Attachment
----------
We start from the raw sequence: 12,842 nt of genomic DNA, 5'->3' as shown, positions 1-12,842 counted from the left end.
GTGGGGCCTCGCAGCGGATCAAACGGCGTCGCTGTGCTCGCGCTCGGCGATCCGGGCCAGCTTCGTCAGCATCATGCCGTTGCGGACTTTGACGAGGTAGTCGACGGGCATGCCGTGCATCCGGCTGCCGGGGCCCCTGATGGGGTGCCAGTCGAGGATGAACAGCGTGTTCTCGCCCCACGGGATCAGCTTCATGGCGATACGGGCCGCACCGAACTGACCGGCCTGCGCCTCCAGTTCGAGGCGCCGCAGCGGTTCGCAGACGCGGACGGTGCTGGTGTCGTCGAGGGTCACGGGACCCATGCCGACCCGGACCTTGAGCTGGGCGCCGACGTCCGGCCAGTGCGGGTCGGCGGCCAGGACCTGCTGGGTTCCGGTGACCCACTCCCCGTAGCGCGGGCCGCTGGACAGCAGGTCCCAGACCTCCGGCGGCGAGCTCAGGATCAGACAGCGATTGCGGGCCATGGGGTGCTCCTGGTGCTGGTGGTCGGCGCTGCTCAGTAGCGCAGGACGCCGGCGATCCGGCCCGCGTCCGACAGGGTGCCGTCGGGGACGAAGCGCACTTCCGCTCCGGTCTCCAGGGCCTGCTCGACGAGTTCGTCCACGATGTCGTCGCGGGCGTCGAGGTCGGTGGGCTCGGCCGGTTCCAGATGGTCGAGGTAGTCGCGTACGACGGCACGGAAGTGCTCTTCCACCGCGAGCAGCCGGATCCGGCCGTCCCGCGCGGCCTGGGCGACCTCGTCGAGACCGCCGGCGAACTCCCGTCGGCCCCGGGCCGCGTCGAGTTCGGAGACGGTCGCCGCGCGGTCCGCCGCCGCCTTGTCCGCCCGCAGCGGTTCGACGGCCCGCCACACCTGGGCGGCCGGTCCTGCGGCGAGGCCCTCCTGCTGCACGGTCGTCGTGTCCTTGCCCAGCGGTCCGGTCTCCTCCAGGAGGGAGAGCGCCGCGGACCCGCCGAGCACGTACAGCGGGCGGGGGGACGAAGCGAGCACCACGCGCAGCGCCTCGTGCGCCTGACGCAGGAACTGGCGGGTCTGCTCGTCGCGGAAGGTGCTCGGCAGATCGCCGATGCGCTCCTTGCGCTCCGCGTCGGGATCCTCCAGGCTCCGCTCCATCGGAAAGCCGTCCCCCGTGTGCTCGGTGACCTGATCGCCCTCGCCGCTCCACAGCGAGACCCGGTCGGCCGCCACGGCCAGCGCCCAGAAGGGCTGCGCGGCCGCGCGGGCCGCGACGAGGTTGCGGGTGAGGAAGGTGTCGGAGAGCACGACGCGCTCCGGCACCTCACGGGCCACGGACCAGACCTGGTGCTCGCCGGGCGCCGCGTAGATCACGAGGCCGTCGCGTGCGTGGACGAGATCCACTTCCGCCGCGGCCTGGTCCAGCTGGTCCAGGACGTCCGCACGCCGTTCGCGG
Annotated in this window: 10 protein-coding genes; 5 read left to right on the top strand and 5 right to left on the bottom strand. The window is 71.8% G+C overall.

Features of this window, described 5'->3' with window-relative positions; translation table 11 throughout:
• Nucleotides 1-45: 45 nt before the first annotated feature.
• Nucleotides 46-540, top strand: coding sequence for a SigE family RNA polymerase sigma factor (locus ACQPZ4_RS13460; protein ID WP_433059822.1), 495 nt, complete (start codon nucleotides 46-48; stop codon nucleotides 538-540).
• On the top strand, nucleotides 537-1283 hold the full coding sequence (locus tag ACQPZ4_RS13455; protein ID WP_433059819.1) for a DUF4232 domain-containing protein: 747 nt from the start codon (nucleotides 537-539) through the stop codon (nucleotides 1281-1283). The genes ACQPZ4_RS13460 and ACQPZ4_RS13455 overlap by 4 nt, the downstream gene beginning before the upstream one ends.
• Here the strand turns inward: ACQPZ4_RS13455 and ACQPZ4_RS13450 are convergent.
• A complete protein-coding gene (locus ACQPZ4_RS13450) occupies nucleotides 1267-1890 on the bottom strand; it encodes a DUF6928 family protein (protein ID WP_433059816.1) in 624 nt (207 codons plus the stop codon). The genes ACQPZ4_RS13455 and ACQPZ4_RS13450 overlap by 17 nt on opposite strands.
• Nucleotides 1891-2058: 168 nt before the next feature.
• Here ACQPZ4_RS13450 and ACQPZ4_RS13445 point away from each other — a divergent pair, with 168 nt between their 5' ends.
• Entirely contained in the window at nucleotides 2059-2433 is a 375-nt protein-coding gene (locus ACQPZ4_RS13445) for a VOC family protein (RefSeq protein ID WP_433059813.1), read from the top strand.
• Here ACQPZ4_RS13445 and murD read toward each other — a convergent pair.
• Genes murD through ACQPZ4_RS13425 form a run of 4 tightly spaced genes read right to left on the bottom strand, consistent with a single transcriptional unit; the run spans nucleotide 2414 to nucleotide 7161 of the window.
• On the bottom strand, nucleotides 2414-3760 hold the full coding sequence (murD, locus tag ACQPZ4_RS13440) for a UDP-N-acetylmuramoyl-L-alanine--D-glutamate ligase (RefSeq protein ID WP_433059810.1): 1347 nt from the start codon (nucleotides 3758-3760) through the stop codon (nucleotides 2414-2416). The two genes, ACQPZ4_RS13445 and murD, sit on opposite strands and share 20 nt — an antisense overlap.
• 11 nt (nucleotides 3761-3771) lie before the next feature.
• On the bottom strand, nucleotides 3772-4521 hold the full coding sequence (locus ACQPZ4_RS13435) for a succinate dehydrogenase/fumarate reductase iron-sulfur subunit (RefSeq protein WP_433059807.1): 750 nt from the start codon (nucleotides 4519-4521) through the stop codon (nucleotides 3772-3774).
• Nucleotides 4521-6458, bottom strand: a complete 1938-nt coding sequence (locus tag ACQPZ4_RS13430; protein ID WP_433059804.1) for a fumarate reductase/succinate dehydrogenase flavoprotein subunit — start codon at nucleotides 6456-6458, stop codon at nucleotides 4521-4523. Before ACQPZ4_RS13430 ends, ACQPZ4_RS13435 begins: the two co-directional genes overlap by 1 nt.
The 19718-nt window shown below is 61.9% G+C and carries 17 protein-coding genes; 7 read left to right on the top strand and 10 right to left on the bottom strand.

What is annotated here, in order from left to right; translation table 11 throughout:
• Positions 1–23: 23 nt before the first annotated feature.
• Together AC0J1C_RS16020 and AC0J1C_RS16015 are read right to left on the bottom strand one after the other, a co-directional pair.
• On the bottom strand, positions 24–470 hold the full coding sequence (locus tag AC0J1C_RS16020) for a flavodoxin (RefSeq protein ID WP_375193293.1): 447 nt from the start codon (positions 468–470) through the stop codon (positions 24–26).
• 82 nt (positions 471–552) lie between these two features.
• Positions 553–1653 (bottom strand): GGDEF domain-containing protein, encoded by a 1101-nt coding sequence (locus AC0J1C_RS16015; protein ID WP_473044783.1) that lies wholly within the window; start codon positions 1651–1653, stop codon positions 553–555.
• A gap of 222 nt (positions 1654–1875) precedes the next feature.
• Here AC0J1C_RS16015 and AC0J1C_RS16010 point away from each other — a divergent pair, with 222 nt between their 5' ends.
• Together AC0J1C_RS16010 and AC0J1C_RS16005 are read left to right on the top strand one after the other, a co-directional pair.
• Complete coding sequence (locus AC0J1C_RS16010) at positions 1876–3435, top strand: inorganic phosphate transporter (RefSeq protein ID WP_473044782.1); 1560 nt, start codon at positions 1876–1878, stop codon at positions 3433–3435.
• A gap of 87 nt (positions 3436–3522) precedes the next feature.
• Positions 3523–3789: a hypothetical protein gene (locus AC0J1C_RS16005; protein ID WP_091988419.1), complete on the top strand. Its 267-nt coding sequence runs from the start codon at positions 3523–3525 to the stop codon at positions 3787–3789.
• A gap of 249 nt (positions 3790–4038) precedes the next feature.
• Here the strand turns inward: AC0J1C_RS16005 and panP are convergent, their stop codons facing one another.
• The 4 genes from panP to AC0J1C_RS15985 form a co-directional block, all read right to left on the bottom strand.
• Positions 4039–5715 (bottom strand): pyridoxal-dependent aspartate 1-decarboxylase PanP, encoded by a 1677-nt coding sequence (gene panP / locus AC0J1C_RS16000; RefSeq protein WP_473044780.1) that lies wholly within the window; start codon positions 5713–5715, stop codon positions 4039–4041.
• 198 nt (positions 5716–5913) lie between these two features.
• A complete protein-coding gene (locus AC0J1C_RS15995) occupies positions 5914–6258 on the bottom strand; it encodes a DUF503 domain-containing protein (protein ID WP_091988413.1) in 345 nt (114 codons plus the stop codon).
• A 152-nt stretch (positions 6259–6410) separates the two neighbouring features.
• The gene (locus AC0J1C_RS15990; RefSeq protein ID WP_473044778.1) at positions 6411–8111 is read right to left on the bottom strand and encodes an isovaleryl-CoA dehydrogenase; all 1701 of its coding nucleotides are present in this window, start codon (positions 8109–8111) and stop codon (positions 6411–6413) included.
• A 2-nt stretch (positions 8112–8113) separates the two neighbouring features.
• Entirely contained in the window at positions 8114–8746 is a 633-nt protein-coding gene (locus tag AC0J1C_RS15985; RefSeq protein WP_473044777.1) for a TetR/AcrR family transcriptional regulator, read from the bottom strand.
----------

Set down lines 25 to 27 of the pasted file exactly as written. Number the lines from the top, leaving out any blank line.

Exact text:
• Positions 553–1653 (bottom strand): GGDEF domain-containing protein, encoded by a 1101-nt coding sequence (locus AC0J1C_RS16015; protein ID WP_473044783.1) that lies wholly within the window; start codon positions 1651–1653, stop codon positions 553–555.
• A gap of 222 nt (positions 1654–1875) precedes the next feature.
• Here AC0J1C_RS16015 and AC0J1C_RS16010 point away from each other — a divergent pair, with 222 nt between their 5' ends.